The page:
Consumer Reports magazine released a checkup on hospital safety, saying there's an epidemic of hospital harm nationwide. But Central Vermont Medical Center received the fourth highest score in the country-- a 71 on a 100-point scale.
"We do everything we can to keep our patients away from harm. Certainly the report was a surprise to us, but it was a wonderful surprise," said Alison White of CVMC.
Fletcher Allen Health Care was surprised by the news as well. They received a below average score. If it were a medical exam, they would have failed. But they're not alone, not one U.S. hospital would have gotten better than a C minus. The highest score given out was a 72. CVMC received a 71, Brattleboro Memorial got a 63, Dartmouth-Hitchcock a 54, Rutland Regional Medical Center a 50 and Fletcher Allen a 46.
"We're concerned about how this data was collected; that it's not consistent across all institutions," said Dr. Stephen Leffler, the chief medical officer at FAHC.
The Consumer Reports safety analysis looks at six different categories: infections, readmissions, communication, CT scanning, complications and mortality. The report cites numbers from 2010.
Leffler says Fletcher Allen's score suffers because it's a larger hospital and is more likely to take on higher risk patients than a facility like CVMC.
"I think a major factor is academic medical centers often times take care of sicker patients, so when you look at this data you can't tell if it was what we call risk adjusted," Leffler said.
Fletcher Allen got the same safety score as Mass General in Boston, which was voted the second best hospital in the country according to a 2012 U.S. News and World Report. Vermont Health Commissioner Harry Chen agrees the score from Consumer Reports might not mean much when it comes to comparing hospital quality.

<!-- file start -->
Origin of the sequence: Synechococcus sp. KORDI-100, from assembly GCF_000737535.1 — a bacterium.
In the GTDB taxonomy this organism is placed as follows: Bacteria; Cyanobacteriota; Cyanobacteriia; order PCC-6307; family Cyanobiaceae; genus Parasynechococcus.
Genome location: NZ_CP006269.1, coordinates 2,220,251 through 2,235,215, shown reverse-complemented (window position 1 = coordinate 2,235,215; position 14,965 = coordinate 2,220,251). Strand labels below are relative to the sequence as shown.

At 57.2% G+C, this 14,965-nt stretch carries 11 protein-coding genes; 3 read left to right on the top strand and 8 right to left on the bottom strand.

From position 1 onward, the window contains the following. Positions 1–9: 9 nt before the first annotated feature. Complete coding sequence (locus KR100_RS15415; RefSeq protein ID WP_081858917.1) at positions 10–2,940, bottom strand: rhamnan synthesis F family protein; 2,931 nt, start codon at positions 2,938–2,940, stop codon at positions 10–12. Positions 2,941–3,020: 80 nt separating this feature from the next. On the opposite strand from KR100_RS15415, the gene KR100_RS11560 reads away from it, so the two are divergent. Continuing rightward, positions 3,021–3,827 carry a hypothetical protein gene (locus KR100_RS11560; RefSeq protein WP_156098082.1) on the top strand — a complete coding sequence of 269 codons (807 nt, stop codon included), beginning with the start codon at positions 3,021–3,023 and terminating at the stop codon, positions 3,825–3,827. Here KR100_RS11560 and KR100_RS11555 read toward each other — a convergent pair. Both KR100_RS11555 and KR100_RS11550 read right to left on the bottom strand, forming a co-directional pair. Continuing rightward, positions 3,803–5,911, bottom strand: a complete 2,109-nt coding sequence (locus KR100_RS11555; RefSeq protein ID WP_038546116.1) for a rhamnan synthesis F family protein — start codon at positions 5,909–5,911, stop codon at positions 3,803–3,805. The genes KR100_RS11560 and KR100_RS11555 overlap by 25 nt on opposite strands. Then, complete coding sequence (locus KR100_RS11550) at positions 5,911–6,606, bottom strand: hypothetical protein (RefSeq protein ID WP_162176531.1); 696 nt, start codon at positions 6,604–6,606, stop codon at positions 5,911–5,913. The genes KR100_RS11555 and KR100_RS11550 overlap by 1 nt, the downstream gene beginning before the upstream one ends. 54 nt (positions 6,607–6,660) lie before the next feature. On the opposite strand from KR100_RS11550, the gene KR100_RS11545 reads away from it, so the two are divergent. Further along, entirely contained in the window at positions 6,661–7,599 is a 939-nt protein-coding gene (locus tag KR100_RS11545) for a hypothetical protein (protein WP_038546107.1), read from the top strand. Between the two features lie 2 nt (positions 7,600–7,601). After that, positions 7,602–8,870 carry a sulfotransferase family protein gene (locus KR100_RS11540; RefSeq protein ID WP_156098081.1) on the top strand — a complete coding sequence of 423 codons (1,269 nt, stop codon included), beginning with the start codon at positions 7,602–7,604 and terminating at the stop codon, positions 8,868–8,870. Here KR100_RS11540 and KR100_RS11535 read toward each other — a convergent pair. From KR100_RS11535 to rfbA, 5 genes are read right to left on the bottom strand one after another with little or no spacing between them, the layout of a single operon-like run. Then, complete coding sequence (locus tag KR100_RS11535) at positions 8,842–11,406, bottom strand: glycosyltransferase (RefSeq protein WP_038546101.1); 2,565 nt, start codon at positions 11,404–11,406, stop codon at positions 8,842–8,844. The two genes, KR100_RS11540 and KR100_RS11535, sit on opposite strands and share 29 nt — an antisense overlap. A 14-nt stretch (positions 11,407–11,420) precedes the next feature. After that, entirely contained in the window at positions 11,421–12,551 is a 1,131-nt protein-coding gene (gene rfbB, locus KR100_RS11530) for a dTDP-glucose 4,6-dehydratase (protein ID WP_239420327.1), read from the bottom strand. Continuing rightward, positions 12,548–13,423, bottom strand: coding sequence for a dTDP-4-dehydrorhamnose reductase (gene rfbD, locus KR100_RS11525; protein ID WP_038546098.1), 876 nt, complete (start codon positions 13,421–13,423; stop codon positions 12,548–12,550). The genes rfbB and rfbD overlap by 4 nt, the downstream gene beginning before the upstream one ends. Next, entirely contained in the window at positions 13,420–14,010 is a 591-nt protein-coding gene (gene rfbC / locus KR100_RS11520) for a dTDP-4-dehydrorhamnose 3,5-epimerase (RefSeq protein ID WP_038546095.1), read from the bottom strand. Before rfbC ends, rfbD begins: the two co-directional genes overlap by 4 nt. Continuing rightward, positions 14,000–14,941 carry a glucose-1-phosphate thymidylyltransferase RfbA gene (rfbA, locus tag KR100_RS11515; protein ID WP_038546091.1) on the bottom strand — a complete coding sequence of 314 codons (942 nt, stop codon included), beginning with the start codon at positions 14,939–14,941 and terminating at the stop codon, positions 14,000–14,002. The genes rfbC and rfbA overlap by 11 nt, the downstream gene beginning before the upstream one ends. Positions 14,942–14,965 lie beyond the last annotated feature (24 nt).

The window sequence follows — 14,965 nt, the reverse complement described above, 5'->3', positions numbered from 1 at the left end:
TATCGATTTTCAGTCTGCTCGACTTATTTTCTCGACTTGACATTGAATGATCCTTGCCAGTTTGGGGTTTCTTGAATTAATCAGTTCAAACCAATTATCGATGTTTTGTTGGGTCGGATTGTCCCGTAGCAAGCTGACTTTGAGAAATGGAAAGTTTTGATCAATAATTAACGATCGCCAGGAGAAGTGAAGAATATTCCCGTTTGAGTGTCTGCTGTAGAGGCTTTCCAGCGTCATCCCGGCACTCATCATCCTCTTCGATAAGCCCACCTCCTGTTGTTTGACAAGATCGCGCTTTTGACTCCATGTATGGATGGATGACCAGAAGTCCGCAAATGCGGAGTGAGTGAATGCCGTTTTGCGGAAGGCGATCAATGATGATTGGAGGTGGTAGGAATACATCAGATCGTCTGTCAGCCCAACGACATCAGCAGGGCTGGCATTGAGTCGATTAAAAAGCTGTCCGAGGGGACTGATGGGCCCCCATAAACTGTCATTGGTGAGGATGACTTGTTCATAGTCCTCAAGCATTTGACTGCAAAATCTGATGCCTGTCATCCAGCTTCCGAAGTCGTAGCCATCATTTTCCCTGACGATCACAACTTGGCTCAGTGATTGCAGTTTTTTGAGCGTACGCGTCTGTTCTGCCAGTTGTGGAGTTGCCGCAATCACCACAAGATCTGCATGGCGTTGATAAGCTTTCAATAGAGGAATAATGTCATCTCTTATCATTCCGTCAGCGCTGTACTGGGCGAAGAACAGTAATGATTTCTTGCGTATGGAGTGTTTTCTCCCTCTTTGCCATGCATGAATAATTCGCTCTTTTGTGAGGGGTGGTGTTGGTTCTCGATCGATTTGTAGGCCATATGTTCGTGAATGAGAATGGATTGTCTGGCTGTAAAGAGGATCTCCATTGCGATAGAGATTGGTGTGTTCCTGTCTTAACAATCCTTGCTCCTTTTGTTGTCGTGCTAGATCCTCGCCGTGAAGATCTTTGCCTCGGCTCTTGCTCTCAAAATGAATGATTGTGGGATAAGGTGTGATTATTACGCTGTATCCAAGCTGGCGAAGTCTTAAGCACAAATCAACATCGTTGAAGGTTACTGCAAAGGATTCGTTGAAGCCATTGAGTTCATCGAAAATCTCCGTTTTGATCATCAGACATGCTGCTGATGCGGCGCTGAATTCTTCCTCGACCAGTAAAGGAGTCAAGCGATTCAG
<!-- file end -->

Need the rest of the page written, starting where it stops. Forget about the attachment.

"If Central Vermont has a patient they think they're going to have trouble with, they're going to send them to Fletcher Allen," Dr. Chen said.
The report is filled with disclaimers like "this report only includes data from 18 percent of U.S. hospitals." They got that data from hospitals that volunteered their information. Either way, Chen says hospitals need to develop a new system to ensure patient safety because a 72 shouldn't make anyone feel safe.
"We have challenges in hospitals in terms of creating systems for safe patient environments," Chen said.
Chen says he believes the intent of this study is to improve safety-- something everyone we interviewed agrees needs work. They're just concerned the report has too many holes to be considered valid.
All medical experts encourage patients to ask questions. They say it's best to have someone else listen to your doctor's advice before leaving the hospital and make sure you have a written list of recovery instructions. This should help reduce your likeliness of being re-admitted, an area where Fletcher Allen had a low score.
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